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EZLighting Guide: Nature of Light Part 2

EZLighting Guide: Distance & Color

Nature of light in photography.

In our previous installment of EZBackgrounds’ EZLighting Guide, we covered the nature of light as a wave and how that affects its behavior regarding the angle and size of a light source.

In this article, we will discuss how light behaves in relation to the distance of a particular source.

In the Distance

The Law of Inverse Ratio. Sounds intimidating, doesn’t it? Like a law created by mathematicians that us regular folks can’t even tell if we’re breaking it.

If you think that’s bad, read the definition as it relates to light. “The strength of light is inversely proportional to the square of the distance from the source.”

The simplest summary of that definition is to say that, “light strength drops dramatically the farther it moved away from the subject.

For example, let’s say you were shooting with your flash one foot away from your subject and then you moved your light to two feet away from the subject. How much less light strength do you have on your subject at two feet away as opposed to when you had the light placed one foot away?

The intuitive answer would be half as much. Twice the distance away would be half the strength, right? Unfortunately, light doesn’t work that way. Actually, you only have a quarter of the strength at two feet that you did at one foot.

The Law of Inverse Ratio.

Every time you double the distance of your light source away from your subject, you are quartering the strength of that light. If you moved that light again to four feet away, you would have ¼ of ¼ the original light for only 1/16th the power of the original light.

Color Temperature

Without getting too much into the history of the measurement, suffice it to say that way back in the day a guy named Kelvin found that when he heated an iron bar to certain temperatures, it turned colors that are found in the world around us. The measurement of light color was named after Mr. Kelvin which is why you’ve probably seen the letter “K” after a degree statement.

You don’t have to know the exact assignments of degrees as much as you need to know that they exist. In the old days of film, we didn’t have white balance. We had to use film balanced for certain temperatures.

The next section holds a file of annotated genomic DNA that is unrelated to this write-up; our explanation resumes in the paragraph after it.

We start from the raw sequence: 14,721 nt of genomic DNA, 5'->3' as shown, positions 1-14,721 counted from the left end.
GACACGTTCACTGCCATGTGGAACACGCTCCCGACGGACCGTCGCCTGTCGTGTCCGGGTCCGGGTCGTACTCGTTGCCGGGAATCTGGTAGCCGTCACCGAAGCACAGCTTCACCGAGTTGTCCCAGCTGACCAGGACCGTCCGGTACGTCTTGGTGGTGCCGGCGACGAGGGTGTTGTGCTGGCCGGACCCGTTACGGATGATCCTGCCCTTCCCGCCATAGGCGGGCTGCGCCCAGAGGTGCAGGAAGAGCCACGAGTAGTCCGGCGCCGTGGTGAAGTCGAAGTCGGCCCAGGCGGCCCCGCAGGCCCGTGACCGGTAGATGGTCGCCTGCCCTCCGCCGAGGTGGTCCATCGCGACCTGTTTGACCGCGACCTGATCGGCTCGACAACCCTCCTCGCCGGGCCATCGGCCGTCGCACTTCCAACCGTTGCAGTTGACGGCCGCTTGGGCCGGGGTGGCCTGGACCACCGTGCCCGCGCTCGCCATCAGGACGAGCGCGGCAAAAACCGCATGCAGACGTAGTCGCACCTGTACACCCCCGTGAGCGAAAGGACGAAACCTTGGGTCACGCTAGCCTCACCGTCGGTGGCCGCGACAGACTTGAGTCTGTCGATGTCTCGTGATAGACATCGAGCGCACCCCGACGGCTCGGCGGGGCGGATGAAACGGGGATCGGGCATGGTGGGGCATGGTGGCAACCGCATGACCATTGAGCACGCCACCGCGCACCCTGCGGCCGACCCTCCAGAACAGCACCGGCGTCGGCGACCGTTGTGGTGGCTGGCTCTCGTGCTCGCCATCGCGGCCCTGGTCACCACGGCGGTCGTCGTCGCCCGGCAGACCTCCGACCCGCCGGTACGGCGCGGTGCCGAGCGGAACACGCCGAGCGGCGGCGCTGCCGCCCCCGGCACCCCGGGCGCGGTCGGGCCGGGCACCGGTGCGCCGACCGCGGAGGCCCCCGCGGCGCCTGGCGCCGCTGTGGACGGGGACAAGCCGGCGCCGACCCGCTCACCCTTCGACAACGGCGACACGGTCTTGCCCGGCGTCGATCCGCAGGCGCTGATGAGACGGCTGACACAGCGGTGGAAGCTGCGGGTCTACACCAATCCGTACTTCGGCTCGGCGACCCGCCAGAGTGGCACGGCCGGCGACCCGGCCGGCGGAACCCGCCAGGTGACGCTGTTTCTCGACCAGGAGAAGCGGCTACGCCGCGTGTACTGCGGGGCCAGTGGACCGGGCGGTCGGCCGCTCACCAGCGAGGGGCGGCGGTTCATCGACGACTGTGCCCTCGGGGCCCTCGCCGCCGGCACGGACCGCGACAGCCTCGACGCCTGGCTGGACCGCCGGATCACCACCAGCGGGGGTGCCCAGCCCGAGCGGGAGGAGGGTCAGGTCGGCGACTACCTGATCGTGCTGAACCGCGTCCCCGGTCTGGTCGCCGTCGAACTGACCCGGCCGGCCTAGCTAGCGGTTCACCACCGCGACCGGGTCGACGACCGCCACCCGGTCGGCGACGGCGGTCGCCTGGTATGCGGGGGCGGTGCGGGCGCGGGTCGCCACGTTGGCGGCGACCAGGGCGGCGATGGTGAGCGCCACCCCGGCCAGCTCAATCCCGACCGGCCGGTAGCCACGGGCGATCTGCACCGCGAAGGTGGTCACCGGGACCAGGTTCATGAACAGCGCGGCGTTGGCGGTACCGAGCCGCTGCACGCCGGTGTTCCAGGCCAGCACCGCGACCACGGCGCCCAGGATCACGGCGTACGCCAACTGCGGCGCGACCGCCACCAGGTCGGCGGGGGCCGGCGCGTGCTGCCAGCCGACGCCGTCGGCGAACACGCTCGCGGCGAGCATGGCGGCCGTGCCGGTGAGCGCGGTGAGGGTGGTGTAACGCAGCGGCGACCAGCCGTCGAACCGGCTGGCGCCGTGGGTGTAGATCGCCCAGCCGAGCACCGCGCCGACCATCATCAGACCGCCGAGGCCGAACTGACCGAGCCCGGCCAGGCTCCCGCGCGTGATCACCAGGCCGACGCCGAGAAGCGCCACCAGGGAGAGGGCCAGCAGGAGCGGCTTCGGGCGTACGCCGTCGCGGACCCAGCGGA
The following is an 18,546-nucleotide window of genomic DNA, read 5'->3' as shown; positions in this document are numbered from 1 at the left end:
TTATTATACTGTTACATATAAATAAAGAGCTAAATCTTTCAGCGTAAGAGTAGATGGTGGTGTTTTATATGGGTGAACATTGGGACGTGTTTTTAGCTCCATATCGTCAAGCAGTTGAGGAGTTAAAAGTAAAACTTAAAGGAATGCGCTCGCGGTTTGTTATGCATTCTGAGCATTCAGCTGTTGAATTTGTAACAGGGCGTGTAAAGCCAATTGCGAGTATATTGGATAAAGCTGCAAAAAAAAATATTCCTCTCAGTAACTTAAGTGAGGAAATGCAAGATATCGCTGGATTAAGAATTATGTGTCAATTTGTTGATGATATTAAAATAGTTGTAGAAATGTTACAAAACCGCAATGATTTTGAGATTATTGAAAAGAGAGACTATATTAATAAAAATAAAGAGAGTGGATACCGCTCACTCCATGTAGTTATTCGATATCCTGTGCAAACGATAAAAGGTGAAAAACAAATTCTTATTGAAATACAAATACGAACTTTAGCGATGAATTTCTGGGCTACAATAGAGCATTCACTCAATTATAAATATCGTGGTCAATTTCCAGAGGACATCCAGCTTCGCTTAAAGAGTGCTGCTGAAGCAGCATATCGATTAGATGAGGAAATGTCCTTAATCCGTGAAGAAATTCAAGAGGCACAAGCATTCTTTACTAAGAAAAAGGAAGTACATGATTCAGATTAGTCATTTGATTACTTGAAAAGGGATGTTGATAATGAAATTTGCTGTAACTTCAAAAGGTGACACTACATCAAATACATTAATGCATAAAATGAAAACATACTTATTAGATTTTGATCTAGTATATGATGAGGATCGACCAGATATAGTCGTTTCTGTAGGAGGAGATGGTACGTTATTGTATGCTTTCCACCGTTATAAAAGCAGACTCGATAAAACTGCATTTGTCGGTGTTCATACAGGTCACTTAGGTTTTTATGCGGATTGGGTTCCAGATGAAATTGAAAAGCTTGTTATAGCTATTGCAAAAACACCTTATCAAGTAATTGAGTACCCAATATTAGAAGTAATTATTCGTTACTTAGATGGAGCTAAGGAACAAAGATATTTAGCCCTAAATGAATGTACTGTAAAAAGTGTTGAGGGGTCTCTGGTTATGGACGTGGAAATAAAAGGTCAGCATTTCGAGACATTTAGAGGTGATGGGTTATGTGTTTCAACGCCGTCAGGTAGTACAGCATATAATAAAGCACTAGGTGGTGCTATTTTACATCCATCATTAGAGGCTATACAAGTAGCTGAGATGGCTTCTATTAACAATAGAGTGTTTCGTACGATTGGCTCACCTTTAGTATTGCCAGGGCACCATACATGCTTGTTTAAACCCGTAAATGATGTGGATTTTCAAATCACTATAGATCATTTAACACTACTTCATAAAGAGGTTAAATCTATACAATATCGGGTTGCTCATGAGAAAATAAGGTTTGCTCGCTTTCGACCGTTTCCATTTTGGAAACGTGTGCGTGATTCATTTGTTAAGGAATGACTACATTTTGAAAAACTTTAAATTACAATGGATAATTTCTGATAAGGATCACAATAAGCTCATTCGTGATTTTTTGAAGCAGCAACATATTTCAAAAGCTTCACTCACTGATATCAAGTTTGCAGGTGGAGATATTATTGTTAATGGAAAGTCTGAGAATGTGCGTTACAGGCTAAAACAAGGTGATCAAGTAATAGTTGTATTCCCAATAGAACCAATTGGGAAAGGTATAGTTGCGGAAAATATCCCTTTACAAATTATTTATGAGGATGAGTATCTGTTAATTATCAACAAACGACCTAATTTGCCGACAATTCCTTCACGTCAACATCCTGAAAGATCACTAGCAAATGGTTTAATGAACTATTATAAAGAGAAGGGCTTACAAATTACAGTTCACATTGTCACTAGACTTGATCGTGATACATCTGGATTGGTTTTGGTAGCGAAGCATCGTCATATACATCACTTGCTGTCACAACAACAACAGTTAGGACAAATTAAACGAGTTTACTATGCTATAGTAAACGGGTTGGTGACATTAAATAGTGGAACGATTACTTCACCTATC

Today we have a few settings on the white balance function button. Even if most of today's cameras weren’t as good as they are at approximating color temperature, it’s a much easier process than before.

The Kelvin color temperature chart.

You really only need to concern yourself with five basic scenarios. Three outside temperatures are 7000K in the shade on a sunny day, 6000K on a cloudy day, 5200K in direct sunlight. Two indoor temperatures are 4000K with fluorescent lights and 3200K with a typical light bulb which is often called tungsten halogen light.

As a portrait photographer, your main concern about white balance is how it affects skin tones. So, if you don’t want your subjects to look like The Blue Man Group or the cast of Jersey Shore, make sure you have the right setting for white balance.

The vast majority of the time, the automatic white balance in your camera gets it right. If you are in a mixed light situation though, you will want to pay particular attention to your white balance settings. Here are a couple of EZTips for getting the proper white balance in your portraits.

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Article Takeaways

1. Light is cut by 3/4 every time the distance is doubled.

2. Color temperatures are as follows:

  • 7000K - Outside in the shade
  • 6000K - Outside on a cloudy day
  • 5200K - Outside in the sun
  • 4000K - Inside under fluorescent lights
  • 3200K - Inside under normal light bulb (tungsten)
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